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This chapter explores older worker job redeployment in a UK local government authority. It presents qualitative evidence from interviews with five HR managers, nine line managers and 37 older workers. Facing significant austerity budget cuts, staff numbers were cut using voluntary retirement/severance schemes, and job redeployment/reconfiguration was used extensively to move people to areas where there was a perceived need for their labour. HR managers drew on a narrative of ‘appeals to freedom’ identified in the neoliberal responsibilisation literature. Redeployment was presented as an opportunity for people of all ages to adapt their employment in response to their changing needs and developmental preferences, for those willing to be flexible and take responsibility for managing their circumstances. However, there was little evidence of real opportunity for older workers, who sometimes ended up participating in their own marginalization as a form of ‘psychological reactance’. It is argued that under conditions of neoliberalism, job redeployment is likely to be focused on meeting the perceived needs of the organization rather than the worker, and it ends up magnifying older worker marginalization that occurs as a result of underlying ageism.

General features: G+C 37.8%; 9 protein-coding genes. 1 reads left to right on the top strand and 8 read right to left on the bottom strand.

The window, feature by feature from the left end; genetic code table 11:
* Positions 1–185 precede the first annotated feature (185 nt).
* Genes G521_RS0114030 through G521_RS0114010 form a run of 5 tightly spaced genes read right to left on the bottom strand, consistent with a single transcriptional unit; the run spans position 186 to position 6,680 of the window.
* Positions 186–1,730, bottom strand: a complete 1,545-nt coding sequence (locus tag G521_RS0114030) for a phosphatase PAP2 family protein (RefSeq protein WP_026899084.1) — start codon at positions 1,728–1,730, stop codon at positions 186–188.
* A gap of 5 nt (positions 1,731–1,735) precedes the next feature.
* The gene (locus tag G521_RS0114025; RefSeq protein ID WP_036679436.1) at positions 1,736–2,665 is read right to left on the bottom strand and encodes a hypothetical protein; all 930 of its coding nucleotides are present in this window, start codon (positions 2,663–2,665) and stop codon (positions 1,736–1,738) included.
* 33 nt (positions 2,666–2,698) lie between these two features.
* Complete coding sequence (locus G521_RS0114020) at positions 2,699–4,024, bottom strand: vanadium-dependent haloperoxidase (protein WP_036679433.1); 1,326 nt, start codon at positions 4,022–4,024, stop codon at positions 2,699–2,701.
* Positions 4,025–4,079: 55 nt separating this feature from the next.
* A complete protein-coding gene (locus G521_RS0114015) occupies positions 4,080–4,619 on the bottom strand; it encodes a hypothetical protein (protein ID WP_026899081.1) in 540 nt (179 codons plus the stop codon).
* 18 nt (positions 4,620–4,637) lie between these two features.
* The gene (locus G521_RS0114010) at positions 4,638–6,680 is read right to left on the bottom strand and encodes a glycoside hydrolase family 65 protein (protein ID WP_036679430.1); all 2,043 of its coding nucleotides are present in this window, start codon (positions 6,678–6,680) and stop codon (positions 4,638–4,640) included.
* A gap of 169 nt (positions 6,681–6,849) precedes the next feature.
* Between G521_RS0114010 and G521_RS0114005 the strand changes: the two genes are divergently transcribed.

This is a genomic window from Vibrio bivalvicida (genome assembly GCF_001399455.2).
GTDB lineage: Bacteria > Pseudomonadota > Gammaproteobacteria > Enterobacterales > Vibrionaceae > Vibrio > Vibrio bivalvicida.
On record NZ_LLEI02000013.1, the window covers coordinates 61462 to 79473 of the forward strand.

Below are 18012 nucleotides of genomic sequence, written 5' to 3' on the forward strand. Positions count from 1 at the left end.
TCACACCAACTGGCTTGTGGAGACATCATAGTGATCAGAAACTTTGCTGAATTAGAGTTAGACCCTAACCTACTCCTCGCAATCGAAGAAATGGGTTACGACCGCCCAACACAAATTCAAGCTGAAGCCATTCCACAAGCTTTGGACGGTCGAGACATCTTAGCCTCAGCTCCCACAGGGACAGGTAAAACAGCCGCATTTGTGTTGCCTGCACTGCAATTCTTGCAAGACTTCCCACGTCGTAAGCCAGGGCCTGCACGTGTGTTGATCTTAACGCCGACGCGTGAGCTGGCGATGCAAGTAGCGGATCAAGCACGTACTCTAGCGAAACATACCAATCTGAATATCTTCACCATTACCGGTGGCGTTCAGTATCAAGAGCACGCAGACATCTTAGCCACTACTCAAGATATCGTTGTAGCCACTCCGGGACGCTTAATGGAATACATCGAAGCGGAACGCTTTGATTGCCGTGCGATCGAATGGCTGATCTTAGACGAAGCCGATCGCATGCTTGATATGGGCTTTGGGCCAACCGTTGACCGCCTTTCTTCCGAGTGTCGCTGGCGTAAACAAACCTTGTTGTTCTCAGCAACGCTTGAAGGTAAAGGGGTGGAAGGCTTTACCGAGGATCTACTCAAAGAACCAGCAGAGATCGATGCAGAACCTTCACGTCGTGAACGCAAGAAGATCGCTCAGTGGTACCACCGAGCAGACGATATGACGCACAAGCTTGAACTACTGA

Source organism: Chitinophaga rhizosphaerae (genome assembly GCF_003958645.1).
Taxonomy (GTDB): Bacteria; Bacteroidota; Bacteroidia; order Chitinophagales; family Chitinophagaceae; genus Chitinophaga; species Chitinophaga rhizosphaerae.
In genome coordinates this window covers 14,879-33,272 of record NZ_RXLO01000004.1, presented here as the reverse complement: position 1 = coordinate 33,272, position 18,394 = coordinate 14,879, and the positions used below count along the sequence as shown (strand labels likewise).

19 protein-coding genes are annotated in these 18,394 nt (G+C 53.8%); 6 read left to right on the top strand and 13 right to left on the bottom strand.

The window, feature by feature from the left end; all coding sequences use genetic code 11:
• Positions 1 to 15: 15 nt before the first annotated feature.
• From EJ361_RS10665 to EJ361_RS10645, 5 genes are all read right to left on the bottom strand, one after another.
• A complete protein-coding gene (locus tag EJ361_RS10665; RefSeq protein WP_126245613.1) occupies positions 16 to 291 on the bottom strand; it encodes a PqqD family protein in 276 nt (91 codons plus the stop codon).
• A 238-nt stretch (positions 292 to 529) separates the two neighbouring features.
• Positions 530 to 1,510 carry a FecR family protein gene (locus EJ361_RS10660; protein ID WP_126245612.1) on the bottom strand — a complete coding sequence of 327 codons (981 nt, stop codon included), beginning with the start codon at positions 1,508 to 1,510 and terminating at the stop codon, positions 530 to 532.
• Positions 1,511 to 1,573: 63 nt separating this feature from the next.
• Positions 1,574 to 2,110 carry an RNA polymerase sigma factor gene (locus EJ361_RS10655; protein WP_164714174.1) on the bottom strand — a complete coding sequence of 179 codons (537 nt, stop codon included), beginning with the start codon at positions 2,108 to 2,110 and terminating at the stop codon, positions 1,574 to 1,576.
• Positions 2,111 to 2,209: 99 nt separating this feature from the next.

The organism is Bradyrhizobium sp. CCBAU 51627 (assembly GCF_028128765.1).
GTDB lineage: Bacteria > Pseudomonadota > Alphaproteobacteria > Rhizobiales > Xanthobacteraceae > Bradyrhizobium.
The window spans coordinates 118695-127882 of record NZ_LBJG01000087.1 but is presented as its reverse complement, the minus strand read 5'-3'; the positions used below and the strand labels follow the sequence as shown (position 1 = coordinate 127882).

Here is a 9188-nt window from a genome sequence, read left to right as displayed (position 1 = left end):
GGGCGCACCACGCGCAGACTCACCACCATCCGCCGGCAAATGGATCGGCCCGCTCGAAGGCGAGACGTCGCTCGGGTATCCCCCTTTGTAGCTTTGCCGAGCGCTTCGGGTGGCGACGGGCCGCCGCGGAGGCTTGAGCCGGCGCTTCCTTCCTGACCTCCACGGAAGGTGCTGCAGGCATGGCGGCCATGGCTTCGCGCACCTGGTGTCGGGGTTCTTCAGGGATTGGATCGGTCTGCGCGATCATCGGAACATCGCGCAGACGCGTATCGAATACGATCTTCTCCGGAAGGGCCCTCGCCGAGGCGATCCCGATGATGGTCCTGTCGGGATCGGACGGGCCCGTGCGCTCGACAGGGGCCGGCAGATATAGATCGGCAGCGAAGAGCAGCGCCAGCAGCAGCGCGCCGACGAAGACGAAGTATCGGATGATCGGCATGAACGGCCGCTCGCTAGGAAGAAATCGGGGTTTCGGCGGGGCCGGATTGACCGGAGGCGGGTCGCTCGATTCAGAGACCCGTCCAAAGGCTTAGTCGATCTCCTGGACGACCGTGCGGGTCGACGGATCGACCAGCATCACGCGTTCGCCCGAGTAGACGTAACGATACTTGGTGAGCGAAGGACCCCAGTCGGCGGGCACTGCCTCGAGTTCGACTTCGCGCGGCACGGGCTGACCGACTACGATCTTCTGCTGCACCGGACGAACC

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This concluding chapter discusses the findings and contribution of the book. It first elaborates on why the concept of bridge jobs used extensively in previous research is problematic for the purpose of making sense of job transitions. It then draws on qualitative evidence from the country chapters to explore key themes from the book. It looks at why job transitions in older age must be understood in the context of neoliberal responsibilisation and ‘appeals to freedom’. The chapter then explores ‘psychological reactance’ as a means of understanding older workers’ job transitions. Next, it looks in more depth at the constraints on individuals exercising control over the transitions they make and the inequalities that result. The chapter concludes by reflecting on the theoretical and empirical contributions of the book to the literature, and how it can inform future research on job transitions in older age.